The promise of SD-WAN is to support any type of network connectivity, from MPLS to virtual private LAN service (VPLS) and, of course, internet VPN. Currently, it still costs less to deploy simple IPsec devices to create standard VPN connectivity.

SD-WAN vs. traditional WAN architecture
SD-WAN can use multiple types of connectivity.

In the meantime, SD-WAN appliances and clients will offer everything in one basic, easy-to-use capability. The original promise of SD-WAN will start to become reality when every device or client is simply a fast conduit to a centralized management server. In other words, businesses will be able to consume the most basic SD-WAN services or the more complex elements -- depending on their overall need or on a site-by-site basis -- essentially using cloud network functions virtualization capability.

SD-WAN technology isn't quite there yet, as the majority of providers are pushing cost savings by using low-cost internet connectivity with hardware that is still programmable on an individual basis; although, it does take configuration from a server.

SD-WAN vs. VPNs: How to decide

While it's difficult to predict the future, businesses will no doubt look for the best network performance, security and flexibility for relatively low cost.

The objective of SD-WAN is to take business elements and map them into business enablement. With SD-WAN, the network becomes more granular, enabling better reporting, security and application performance. Unlike a standard internet VPN, SD-WAN can sense network conditions to ensure a predictable level of performance, no matter where clients connect.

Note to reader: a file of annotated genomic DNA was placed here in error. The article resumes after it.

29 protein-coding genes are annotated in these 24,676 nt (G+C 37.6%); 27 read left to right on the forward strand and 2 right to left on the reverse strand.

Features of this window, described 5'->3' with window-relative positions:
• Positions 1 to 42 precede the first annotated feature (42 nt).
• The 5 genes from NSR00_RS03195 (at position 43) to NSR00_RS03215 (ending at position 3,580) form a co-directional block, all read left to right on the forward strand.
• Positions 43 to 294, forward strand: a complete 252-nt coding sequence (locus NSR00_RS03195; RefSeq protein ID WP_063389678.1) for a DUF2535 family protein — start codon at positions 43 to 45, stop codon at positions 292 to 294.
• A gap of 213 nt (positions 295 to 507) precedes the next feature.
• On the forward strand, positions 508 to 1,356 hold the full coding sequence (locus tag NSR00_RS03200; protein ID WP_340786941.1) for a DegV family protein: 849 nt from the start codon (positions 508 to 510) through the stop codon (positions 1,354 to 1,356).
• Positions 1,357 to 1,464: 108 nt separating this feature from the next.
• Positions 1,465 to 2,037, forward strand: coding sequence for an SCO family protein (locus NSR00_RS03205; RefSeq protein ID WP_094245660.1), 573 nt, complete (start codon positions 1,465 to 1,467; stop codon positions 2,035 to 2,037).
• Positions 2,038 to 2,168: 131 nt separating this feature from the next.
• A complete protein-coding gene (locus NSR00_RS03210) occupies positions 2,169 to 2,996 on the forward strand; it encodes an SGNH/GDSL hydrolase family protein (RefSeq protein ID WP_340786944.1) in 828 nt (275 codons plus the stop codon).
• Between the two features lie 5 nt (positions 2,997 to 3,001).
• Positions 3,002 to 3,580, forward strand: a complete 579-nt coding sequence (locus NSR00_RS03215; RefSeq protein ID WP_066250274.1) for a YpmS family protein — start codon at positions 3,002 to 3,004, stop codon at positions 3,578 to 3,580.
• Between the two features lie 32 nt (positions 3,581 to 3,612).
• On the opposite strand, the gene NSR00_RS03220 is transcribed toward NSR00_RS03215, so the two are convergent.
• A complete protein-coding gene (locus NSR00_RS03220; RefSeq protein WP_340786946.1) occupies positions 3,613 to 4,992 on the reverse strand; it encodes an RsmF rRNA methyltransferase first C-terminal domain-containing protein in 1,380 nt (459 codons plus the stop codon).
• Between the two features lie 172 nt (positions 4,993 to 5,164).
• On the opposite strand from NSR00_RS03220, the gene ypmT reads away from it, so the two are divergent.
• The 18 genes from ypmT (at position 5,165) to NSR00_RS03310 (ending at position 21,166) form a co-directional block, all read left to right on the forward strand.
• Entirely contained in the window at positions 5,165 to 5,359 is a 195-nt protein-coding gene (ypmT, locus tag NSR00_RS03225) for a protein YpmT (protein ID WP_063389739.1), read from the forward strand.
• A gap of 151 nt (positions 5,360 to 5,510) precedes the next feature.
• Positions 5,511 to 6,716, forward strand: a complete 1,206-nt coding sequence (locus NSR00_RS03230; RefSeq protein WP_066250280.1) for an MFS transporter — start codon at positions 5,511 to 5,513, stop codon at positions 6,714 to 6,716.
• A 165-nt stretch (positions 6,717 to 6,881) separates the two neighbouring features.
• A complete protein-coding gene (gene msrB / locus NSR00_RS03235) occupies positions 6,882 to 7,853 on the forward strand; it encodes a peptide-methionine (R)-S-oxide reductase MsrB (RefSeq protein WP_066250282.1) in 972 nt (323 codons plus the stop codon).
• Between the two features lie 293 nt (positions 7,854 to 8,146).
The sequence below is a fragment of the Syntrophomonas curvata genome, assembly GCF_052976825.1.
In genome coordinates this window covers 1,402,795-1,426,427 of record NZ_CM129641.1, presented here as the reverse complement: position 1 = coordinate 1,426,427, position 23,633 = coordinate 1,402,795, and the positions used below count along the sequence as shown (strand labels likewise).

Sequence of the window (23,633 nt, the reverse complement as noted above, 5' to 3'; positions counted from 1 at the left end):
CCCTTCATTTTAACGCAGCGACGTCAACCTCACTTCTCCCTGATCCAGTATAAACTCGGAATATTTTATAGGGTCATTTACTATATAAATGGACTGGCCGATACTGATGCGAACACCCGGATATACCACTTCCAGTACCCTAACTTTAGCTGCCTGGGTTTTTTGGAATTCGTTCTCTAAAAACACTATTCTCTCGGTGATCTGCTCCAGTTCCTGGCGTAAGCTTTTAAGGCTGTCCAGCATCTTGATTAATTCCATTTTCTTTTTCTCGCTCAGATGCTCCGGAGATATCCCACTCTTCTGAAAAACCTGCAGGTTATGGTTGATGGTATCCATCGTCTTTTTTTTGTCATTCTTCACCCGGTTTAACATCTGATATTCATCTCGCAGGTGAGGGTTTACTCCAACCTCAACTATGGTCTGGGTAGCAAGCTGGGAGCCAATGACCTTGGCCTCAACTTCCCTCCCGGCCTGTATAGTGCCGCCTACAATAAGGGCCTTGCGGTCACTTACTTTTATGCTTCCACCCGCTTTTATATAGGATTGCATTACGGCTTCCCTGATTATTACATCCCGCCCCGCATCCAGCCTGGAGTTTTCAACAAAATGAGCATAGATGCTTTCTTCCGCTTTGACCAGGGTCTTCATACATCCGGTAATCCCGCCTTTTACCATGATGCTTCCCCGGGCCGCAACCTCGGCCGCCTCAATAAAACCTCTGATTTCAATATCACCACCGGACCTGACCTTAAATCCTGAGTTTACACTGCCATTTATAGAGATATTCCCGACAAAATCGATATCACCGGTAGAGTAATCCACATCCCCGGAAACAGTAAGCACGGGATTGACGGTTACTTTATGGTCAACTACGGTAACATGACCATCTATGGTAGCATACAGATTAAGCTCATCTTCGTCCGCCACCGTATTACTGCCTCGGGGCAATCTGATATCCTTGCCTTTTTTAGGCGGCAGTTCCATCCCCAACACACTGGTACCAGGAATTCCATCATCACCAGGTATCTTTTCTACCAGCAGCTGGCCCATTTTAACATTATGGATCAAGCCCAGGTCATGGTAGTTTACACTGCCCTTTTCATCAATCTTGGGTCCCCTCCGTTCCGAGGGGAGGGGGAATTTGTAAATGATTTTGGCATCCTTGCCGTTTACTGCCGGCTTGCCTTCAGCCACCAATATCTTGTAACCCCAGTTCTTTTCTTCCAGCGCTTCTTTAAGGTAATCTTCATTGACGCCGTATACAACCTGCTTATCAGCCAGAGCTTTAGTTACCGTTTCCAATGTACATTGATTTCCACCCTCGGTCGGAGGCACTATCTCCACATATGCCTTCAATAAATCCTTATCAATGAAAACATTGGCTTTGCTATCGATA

SD-WAN technology starts to make sense once enterprises adopt and rely on cloud services or require application awareness, remote access and granular security.

When comparing SD-WAN vs. VPN over the internet, SD-WAN is far more comprehensive. SD-WAN technology has the potential to enable basic internet VPNs and to terminate global MPLS and VPLS networks.

But when considering any networking technology, enterprises need to be wary of marketing hype that can lead them down a path of buying SD-WAN with the wrap of a particular service provider offering, which can lack key components.

As IT teams move forward, technology acceleration and product features will continue, ultimately resulting in simple VPNs becoming a thing of the past. Enterprises will need to secure and treat application traffic with a more focused approach to avoid hacking threats or poor allocation performance -- all of which affect business.

This was last published in September 2018

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What would drive your organization to replace VPN services with SD-WAN?
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Robert,
I understand where you're coming from and also the motivation to adopt SD-WAN compared to traditional IPSec based VPNs.

However, I want to raise a point regarding QoS markings for packets that are to be encrypted.

For the majority of QoS designs, classification is performed based on DSCP markings in the ToS byte of the IP packet. However, when an IP packet is encrypted through IPSec, the original ToS byte values also are encrypted and, thus, unusable by QoS mechanisms that process the packet (post encryption).

To overcome this predicament, the IPSec protocol standards inherently have provisioned the capability to preserve the ToS byte information of the original IP header by copying it to the IP headers added by the tunneling and encryption process.

If its GRE-over-IPSec, the original IP ToS byte values are copied initially to the IP header added by the GRE encapsulation. Then these values are copied again to the IP header added by IPSec encryption.

This process compensates for the fact that the original IP header (including the ToS byte) is actually unreadable (because of encryption) and allows the packet to be processed by (post encryption) QoS mechanisms in the same manner as any other packet.

Additionally, this process underscores the importance of ensuring that the encrypted traffic is marked properly (at Layer 3) before encryption.

Saying all this, I do understand that if the ISP queues any kind of internet traffic coming from the site into a best effort queue, copying of all these markings is pointless but some providers offering business internet do value these markings.

Regards